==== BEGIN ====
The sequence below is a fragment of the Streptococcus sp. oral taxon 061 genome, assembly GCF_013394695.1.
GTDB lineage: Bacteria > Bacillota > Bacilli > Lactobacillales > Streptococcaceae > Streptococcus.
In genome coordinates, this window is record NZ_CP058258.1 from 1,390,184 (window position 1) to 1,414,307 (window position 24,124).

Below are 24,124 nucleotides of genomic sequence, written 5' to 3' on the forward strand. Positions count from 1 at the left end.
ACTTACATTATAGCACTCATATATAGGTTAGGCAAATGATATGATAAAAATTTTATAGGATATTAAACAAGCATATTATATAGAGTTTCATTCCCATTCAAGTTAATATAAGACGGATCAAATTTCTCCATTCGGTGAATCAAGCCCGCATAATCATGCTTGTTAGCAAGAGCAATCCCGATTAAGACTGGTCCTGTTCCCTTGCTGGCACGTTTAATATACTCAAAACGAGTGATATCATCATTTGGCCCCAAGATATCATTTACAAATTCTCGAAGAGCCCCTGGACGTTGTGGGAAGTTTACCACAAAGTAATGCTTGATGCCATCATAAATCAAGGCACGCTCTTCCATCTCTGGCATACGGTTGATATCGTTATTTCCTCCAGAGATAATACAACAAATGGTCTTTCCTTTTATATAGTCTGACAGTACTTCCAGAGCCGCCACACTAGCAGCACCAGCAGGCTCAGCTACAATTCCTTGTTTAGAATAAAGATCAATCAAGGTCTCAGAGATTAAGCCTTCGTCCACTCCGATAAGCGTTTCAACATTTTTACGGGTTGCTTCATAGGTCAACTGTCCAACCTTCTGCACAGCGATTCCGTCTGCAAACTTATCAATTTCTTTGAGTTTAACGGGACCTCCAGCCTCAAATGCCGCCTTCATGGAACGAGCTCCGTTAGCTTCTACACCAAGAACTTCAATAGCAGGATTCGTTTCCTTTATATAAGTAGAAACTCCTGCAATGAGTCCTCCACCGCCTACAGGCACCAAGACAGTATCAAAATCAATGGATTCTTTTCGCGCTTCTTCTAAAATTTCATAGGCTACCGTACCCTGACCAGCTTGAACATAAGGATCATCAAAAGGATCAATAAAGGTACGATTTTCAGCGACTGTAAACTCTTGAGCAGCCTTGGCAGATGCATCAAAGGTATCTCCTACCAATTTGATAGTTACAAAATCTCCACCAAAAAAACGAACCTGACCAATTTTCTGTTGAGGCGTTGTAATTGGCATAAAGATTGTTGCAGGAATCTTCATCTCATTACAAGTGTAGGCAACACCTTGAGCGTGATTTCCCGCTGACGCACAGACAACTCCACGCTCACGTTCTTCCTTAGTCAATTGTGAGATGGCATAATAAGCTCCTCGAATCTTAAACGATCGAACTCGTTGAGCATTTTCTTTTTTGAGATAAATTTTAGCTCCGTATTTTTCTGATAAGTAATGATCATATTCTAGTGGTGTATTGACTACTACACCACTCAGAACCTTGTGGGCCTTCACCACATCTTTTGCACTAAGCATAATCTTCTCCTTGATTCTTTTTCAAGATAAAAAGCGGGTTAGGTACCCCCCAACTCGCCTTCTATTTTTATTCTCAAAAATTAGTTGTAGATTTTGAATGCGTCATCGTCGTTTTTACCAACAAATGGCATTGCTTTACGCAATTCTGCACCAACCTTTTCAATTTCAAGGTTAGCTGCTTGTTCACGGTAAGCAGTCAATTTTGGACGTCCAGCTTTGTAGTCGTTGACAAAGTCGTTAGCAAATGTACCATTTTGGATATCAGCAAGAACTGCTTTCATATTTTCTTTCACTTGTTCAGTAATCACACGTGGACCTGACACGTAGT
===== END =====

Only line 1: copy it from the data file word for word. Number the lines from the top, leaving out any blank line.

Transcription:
The sequence below is a fragment of the Streptococcus sp. oral taxon 061 genome, assembly GCF_013394695.1.